Sustainable development and protection and
preservation of the environment are fundamental goals of the WTO. They
are enshrined in the Marrakesh Agreement, which established the WTO, and
complement the WTO’s objective to reduce trade barriers and eliminate
discriminatory treatment in international trade relations. While there
is no specific agreement dealing with the environment, under WTO rules
members can adopt trade-related measures aimed at protecting the
environment provided a number of conditions to avoid the misuse of such
measures for protectionist ends are fulfilled.
The WTO contributes to protection and
preservation of the environment through its objective of trade openness,
through its rules and enforcement mechanism, through work in different
WTO bodies, and through ongoing efforts under the Doha Development
Agenda. The Doha Agenda includes specific negotiations on trade and
environment and some tasks assigned to the regular Trade and Environment
Trade and environment, as an issue, is by no means new. The link between trade and environmental protection — both the impact of environmental policies on trade, and the impact of trade on the environment — was recognized as early as 1970. Towards the end of the Uruguay Round (1986–1994), attention was once again drawn to trade-related environmental issues, and the role of the soon-to-be-created World Trade Organization.
The Trade and Environment Committee is the standing forum dedicated to dialogue
between governments on the impact of trade policies on the environment, and of
environment policies on trade. Created in 1995, the Committee has followed a
comprehensive work programme.
Under the Doha Development Agenda, the regular committee is also looking at the
effects of environmental measures on market access, the intellectual property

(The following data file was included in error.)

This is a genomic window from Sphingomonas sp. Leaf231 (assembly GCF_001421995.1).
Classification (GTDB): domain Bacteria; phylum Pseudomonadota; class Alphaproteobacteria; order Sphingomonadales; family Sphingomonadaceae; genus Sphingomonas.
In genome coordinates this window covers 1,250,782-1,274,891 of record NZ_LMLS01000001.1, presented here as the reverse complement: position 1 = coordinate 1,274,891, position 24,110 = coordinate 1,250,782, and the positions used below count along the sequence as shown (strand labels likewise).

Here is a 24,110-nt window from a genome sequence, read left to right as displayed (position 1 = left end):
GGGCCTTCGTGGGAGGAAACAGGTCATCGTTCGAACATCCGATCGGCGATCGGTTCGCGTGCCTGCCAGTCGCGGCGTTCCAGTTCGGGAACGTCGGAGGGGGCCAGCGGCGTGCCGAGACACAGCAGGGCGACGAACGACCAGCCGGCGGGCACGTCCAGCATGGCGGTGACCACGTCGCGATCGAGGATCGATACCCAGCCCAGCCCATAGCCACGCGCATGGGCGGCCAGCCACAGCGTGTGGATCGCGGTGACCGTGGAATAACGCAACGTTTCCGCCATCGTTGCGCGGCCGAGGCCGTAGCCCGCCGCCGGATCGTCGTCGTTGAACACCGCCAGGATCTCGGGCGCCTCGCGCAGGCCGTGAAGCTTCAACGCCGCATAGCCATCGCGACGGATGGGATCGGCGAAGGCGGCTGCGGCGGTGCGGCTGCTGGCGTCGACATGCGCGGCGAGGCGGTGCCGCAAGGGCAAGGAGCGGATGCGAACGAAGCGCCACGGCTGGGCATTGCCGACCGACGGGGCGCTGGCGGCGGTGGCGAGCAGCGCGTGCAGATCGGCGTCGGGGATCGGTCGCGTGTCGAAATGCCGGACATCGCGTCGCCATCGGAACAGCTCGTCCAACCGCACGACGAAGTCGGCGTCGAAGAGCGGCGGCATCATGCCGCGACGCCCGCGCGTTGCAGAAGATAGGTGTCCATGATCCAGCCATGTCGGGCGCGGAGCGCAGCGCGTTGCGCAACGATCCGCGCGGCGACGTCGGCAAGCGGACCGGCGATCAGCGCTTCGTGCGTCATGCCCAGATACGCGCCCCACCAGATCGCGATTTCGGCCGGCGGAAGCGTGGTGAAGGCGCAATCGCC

agreement and biodiversity, and labelling for environmental purposes.
the Doha Round, WTO members are negotiating certain aspects of
the link between trade and the environment, particularly the
relationship between the WTO’s agreements and those of other
agencies, and market access for environmental goods and
talks take place in “Special Sessions” of the Trade and
Measures aimed at protecting the environment come in various shapes and forms. Under WTO rules, as confirmed by WTO jurisprudence, members can adopt trade-related measures aimed at protecting the environment, subject to certain specified conditions.
The issue of climate change, per se, is not part of the WTO's ongoing work programme and there are no WTO rules specific to climate change. However, the WTO is relevant because climate change measures and policies intersect with international trade in a number of different ways.
The WTO offers a powerful supporting framework for sustainable development and green economy. It provides an enabling environment through its objectives, institutions and monitoring of potential trade protectionism, enforcement mechanism, toolbox of rules, and growing case law in the environment area.